Dry Ovens & Hot Plates
Hot Plates, Drying Ovens, & Other Heating Devices
Ovens are commonly used in the laboratory to remove water or other solvents from chemical samples and to dry laboratory glassware before its use. Other heating devices, such as hot plates and heating mantles, are used for a variety of purposes.
Burns and other injuries can occur when heating devices are not used properly. Regardless of the type of heating device used, never heat a sealed container, and always use the device as intended especially when used with or near flammable or combustible solvents or materials. Heating devices must be rated/approved for the use and the environment in which it will be used (i.e., flammable or explosive atmospheres, in the presence of combustible dust, indoors or outdoors, etc.).
Because of the possible formation of explosive mixtures by volatile substances and the air inside an oven, laboratory ovens should be constructed so that their heating elements (which may become extremely hot) and their temperature controls (which may produce sparks) are physically separated from their interior atmospheres. Small household ovens and other similar devices do not meet this requirement and, consequently, should not be used in laboratories. Obviously, because of the spark potential, ovens should also be located away from potential fuel sources (i.e., common combustible materials like cardboard and paper, organic solvent storage areas, etc.).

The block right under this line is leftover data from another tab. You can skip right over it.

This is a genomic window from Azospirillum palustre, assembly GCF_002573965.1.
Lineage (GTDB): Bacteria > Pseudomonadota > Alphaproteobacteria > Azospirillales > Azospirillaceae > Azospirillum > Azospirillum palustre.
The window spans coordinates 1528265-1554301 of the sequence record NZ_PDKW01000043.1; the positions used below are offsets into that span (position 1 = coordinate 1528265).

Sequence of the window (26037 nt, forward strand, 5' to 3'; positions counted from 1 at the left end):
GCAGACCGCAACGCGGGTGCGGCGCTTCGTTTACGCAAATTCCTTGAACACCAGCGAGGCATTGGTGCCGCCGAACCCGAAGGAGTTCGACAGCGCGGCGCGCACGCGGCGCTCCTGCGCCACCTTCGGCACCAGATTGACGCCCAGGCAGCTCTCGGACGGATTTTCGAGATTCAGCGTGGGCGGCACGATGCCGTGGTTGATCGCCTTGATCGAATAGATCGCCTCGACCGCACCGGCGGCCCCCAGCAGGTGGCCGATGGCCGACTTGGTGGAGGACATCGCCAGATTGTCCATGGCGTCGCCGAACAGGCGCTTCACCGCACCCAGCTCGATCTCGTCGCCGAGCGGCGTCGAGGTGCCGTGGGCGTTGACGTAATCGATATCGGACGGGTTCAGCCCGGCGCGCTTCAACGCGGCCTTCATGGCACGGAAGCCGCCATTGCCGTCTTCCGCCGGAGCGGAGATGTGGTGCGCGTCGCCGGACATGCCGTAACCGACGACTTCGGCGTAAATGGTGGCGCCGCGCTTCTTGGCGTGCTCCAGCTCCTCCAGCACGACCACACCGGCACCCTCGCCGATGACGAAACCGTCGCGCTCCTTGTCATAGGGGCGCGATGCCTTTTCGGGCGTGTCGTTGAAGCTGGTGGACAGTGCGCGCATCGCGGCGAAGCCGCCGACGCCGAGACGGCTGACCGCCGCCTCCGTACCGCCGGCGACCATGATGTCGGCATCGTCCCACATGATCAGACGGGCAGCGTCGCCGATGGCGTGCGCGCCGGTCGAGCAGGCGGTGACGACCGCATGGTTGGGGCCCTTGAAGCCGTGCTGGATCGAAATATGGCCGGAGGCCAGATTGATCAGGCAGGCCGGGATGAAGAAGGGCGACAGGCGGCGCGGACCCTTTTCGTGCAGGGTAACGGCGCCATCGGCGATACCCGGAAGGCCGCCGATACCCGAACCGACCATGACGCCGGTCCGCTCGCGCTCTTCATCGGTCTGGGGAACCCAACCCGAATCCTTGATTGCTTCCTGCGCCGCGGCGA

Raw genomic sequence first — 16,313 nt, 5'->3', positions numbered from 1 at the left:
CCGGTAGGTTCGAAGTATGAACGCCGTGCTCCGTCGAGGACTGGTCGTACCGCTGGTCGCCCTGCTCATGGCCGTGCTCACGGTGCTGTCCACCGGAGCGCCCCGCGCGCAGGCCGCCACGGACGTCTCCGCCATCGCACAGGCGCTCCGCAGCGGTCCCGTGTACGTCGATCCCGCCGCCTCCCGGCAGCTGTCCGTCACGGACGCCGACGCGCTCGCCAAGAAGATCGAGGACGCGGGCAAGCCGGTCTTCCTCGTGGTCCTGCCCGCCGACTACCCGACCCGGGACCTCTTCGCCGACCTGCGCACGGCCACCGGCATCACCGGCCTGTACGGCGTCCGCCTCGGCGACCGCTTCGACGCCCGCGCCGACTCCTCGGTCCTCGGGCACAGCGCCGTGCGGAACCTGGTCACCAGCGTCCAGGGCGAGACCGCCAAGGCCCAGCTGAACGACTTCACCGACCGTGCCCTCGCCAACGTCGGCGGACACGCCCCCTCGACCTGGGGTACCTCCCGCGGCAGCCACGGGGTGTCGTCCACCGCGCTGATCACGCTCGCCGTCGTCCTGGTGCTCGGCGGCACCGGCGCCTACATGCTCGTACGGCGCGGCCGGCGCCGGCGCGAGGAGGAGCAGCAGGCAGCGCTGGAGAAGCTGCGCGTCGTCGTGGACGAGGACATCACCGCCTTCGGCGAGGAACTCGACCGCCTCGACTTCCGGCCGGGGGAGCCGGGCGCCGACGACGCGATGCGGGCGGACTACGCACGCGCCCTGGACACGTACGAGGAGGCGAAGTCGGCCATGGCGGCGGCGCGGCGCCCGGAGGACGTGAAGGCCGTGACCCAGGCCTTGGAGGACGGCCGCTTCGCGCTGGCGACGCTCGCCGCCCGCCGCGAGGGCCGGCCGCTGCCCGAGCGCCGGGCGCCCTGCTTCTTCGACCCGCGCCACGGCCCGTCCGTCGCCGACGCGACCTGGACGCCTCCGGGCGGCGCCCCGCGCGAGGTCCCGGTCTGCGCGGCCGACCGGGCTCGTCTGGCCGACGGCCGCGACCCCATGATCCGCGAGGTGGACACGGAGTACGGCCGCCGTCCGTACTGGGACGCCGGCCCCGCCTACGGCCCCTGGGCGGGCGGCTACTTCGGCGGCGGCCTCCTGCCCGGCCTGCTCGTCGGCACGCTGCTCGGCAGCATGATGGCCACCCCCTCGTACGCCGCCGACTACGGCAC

With the exception of vacuum drying ovens, laboratory ovens rarely have any means of preventing the discharge of material volatilized within them. Thus it should be assumed that these substances will escape into the laboratory atmosphere but may also be present in sufficient concentration to form explosive mixtures within the oven itself. Venting the oven to an exhaust system will reduce this hazard.
Drying ovens should not be used to dry glassware that has been rinsed with organic solvents.
Do not use mercury thermometers to monitor oven temperatures. Accidental breakage of the thermometer will cause a serious hazard since uncontained mercury will volatilize very rapidly.
The actual heating element of any heating device should be enclosed in a glass, ceramic, or metal case. Heating devices (such as heating mantles) require autotransformers to control the temperature.
Auto-transformers must be wired according to code and have a two-pole switch, a three-prong plug, and a power overload device. These devices are to be located away from areas where flammable vapors are produced.
Unattended heating devices must be protected with overload circuitry and with a temperature-sensing device that will turn the power off in the event of overheating.
When cooling water is used in connection with heating (as in the condenser of a solvent still), an automatic device to turn off the power when water flow is interrupted is absolutely necessary.
Showing 1–12 of 24 results